Archive for the ‘Thoughts on God’ Category

Christmas today has become about self-gratification. That’s no way to celebrate the Birth of Jesus. If you want to really give Him a gift, then here’s the real Christmas Story…

Luke 10:25-37

The Parable of the Good Samaritan

25 On one occasion an expert in the law stood up to test Jesus. “Teacher,” he asked, “what must I do to inherit eternal life?”

26 “What is written in the Law?” he replied. “How do you read it?”

27 He answered, “‘Love the Lord your God with all your heart and with all your soul and with all your strength and with all your mind’[a]; and, ‘Love your neighbor as yourself.’[b]”

28 “You have answered correctly,” Jesus replied. “Do this and you will live.”

29 But he wanted to justify himself, so he asked Jesus, “And who is my neighbor?”

30 In reply Jesus said: “A man was going down from Jerusalem to Jericho, when he was attacked by robbers. They stripped him of his clothes, beat him and went away, leaving him half dead. 31 A priest happened to be going down the same road, and when he saw the man, he passed by on the other side. 32 So too, a Levite, when he came to the place and saw him, passed by on the other side. 33 But a Samaritan, as he traveled, came where the man was; and when he saw him, he took pity on him. 34 He went to him and bandaged his wounds, pouring on oil and wine. Then he put the man on his own donkey, brought him to an inn and took care of him. 35 The next day he took out two denarii[c] and gave them to the innkeeper. ‘Look after him,’ he said, ‘and when I return, I will reimburse you for any extra expense you may have.’

36 “Which of these three do you think was a neighbor to the man who fell into the hands of robbers?”

37 The expert in the law replied, “The one who had mercy on him.”

Jesus told him, “Go and do likewise.”

Now that’s what we should be doing on Christmas, being examples of Jesus. Heklping others. Caring for the needy.

Isaiah 58:7

Is it not to share your bread with the hungry and bring the homeless poor into your house; when you see the naked, to cover him, and not to hide yourself from your own flesh?

Luke 14:13-14

But when you give a feast, invite the poor, the crippled, the lame, the blind, and you will be blessed, because they cannot repay you. For you will be repaid at the resurrection of the just.”

Proverbs 19:17

Whoever is generous to the poor lends to the Lord, and he will repay him for his deed.

Leviticus 25:35-36

“If your brother becomes poor and cannot maintain himself with you, you shall support him as though he were a stranger and a sojourner, and he shall live with you. Take no interest from him or profit, but fear your God, that your brother may live beside you.

 

Cold

Click on the link below to see what being a Christian is all about

 

https://www.cbsnews.com/news/three-young-men-invite-elderly-widow-to-sit-with-them-after-seeing-her-dining-alone-2019-04-24/?fbclid=IwAR1I2k8D-h7k3oM5Tf-yZNVIilfgc4Hj_j0-tNN25tij-sJy3x0SF4J9oE0

 

via The Amazing Story of O’ Holy Night

Reprinted from “Stories Behind the Best-Loved Songs of Christmas” with permission of Zondervan.

The strange and fascinating story of “O Holy Night” began in France, yet eventually made its way around the world. This seemingly simple song, inspired by a request from a clergyman, would not only become one of the most beloved anthems of all time, it would mark a technological revolution that would forever change the way people were introduced to music.

In 1847, Placide Cappeau de Roquemaure was the commissionaire of wines in a small French town. Known more for his poetry than his church attendance, it probably shocked Placide when his parish priest asked the commissionaire to pen a poem for Christmas mass. Nevertheless, the poet was honored to share his talents with the church.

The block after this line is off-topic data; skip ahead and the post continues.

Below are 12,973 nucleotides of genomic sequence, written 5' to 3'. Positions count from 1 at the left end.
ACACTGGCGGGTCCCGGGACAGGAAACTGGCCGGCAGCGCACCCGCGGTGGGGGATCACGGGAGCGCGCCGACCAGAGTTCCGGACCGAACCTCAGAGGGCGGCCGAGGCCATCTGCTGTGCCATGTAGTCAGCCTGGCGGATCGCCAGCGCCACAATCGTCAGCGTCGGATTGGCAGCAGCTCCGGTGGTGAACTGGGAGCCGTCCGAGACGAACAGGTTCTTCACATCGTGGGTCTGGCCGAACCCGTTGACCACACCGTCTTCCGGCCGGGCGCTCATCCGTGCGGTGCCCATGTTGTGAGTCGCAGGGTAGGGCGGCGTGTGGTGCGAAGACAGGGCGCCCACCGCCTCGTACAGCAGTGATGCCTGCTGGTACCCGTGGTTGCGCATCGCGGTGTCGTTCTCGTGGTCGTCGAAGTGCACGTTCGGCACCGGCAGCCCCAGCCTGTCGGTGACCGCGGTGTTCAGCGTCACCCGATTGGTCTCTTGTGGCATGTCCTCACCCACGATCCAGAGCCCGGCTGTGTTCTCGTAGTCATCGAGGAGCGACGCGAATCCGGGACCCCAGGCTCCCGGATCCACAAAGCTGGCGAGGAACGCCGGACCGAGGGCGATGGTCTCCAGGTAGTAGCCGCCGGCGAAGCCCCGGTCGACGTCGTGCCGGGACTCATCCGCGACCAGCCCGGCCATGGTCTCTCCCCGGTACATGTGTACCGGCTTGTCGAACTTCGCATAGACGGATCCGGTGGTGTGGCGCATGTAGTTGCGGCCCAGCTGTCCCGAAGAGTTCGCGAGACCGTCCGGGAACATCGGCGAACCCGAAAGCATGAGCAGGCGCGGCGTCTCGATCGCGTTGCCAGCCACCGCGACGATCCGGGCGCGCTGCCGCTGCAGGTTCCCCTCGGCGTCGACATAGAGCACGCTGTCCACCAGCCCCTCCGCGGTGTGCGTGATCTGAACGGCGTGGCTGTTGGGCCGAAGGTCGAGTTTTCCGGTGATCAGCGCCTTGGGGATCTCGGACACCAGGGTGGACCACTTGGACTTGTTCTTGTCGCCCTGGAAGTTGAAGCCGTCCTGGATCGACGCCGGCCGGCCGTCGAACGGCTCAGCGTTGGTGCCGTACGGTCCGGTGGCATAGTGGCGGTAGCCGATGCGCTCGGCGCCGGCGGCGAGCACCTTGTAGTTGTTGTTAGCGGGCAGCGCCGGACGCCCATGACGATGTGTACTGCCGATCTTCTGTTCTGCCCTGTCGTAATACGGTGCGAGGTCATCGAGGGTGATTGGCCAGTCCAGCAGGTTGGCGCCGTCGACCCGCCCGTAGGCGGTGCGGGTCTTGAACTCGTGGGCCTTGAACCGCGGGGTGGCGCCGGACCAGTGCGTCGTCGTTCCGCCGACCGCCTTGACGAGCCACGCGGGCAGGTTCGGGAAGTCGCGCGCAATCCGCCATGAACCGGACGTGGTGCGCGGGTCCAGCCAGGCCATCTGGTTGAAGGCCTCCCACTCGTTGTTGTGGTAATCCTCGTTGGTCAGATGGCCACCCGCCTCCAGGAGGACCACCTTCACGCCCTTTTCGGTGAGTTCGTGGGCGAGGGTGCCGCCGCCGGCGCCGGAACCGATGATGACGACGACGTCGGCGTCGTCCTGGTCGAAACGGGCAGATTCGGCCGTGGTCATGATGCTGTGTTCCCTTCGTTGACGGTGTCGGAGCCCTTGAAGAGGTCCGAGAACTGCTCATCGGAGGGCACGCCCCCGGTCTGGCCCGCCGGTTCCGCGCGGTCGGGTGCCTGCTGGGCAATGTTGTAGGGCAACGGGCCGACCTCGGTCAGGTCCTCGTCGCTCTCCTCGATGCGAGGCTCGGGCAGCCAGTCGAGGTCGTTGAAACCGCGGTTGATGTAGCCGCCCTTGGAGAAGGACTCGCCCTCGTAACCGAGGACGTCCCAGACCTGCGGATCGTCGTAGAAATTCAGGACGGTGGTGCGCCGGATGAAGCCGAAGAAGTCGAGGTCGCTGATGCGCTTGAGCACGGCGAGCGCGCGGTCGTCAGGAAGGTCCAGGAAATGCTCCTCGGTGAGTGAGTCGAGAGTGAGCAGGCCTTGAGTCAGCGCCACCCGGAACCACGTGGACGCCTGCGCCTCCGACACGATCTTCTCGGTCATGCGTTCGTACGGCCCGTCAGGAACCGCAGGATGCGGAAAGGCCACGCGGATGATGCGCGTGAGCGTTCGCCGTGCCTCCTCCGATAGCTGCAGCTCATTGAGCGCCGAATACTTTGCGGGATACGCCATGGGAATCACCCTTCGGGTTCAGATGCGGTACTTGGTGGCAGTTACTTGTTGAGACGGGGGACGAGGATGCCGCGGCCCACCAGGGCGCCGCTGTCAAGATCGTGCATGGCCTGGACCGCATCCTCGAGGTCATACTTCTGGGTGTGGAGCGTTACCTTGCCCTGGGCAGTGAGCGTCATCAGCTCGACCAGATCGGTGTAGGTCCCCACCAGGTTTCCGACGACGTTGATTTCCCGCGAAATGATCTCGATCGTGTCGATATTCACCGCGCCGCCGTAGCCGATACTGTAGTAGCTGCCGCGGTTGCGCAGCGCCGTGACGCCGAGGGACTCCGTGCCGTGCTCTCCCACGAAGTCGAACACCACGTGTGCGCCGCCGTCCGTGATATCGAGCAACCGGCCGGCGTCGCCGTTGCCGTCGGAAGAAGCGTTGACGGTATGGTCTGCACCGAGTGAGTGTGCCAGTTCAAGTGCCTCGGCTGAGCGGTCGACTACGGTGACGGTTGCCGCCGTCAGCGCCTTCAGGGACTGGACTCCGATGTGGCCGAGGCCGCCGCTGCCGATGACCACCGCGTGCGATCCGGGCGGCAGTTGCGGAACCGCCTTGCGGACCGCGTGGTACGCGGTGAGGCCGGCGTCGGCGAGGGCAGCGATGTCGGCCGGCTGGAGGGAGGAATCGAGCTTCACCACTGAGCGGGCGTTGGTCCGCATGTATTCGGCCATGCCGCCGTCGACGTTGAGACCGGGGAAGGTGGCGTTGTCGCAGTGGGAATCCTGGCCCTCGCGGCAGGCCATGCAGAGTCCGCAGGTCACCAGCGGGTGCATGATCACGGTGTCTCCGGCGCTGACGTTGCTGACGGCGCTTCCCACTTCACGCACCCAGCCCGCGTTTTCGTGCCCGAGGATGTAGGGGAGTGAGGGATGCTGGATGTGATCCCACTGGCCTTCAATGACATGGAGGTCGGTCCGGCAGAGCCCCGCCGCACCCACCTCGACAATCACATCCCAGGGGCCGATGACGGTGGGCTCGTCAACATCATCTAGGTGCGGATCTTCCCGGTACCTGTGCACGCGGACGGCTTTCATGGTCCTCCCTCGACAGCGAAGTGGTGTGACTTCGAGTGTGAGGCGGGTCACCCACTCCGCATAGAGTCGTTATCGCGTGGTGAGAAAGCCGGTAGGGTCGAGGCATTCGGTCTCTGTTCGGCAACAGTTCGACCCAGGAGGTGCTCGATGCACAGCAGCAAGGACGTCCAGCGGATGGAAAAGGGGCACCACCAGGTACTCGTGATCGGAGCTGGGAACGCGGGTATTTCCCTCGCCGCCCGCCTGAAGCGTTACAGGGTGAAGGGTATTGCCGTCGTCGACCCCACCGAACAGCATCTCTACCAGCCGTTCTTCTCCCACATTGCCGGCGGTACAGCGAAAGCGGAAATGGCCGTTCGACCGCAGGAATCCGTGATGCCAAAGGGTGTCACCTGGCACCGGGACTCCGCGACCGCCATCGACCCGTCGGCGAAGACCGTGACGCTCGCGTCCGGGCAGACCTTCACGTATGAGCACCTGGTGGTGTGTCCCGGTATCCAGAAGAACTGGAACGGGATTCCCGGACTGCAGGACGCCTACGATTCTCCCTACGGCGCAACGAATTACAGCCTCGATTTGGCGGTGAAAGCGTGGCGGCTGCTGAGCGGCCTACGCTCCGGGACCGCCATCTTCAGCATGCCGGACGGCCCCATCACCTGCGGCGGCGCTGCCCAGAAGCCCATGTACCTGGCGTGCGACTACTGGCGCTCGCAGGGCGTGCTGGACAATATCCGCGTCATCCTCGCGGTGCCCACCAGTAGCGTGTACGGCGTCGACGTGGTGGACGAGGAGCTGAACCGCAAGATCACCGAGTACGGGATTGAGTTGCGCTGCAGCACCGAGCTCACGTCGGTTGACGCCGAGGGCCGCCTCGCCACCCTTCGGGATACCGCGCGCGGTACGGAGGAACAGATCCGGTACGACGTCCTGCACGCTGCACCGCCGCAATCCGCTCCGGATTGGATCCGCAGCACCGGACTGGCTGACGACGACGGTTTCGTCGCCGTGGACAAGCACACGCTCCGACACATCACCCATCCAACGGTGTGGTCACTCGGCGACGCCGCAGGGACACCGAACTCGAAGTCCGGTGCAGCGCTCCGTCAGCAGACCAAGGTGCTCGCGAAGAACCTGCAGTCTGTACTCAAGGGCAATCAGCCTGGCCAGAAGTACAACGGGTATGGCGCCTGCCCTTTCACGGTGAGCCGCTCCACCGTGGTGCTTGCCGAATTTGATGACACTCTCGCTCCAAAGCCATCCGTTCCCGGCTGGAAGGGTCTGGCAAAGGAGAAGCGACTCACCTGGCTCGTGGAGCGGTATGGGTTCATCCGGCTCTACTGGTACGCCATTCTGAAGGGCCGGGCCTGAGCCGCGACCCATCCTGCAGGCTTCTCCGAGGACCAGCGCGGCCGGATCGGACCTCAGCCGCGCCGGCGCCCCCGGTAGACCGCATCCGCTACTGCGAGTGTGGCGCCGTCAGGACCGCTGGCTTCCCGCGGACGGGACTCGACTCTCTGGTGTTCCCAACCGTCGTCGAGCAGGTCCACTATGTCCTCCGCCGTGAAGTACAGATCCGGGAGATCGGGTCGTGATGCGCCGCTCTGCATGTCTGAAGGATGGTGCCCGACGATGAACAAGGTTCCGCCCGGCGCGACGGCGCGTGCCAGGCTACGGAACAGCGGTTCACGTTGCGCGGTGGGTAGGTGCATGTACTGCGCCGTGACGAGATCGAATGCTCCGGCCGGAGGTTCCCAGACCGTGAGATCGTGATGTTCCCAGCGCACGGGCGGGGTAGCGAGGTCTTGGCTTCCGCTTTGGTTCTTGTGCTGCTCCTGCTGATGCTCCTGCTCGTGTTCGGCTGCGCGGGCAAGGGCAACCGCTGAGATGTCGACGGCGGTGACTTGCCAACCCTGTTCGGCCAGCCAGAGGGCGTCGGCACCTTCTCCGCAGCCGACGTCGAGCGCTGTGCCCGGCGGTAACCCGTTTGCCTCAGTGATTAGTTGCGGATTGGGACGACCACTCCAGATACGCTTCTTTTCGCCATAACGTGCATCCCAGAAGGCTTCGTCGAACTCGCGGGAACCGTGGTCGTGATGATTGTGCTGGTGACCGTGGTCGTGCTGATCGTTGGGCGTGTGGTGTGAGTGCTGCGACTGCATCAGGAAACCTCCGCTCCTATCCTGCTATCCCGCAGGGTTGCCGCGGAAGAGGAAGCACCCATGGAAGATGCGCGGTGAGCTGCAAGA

In a dusty coach traveling down a bumpy road to France’s capital city, Placide Cappeau considered the priest’s request. Using the gospel of Luke as his guide, Cappeau imagined witnessing the birth of Jesus in Bethlehem. Thoughts of being present on the blessed night inspired him. By the time he arrived in Paris, “Cantique de Noel” had been completed.

Moved by his own work, Cappeau decided that his “Cantique de Noel” was not just a poem, but a song in need of a master musician’s hand. Not musically inclined himself, the poet turned to one of his friends, Adolphe Charles Adams, for help.
The son of a well-known classical musician, Adolphe had studied in the Paris conservatoire. His talent and fame brought requests to write works for orchestras and ballets all over the world. Yet the lyrics that his friend Cappeau gave him must have challenged the composer in a fashion unlike anything he received from London, Berlin, or St. Petersburg.

As a man of Jewish ancestry, for Adolphe the words of “Cantique de Noel” represented a day he didn’t celebrate and a man he did not view as the son of God. Nevertheless, Adams quickly went to work, attempting to marry an original score to Cappeau’s beautiful words. Adams’ finished work pleased both poet and priest. The song was performed just three weeks later at a Midnight Mass on Christmas Eve.

Initially, “Cantique de Noel” was wholeheartedly accepted by the church in France and the song quickly found its way into various Catholic Christmas services. But when Placide Cappeau walked away from the church and became a part of the socialist movement, and church leaders discovered that Adolphe Adams was a Jew, the song–which had quickly grown to be one of the most beloved Christmas songs in France–was suddenly and uniformly denounced by the church. The heads of the French Catholic church of the time deemed “Cantique de Noel” as unfit for church services because of its lack of musical taste and “total absence of the spirit of religion.” Yet even as the church tried to bury the Christmas song, the French people continued to sing it, and a decade later a reclusive American writer brought it to a whole new audience halfway around the world.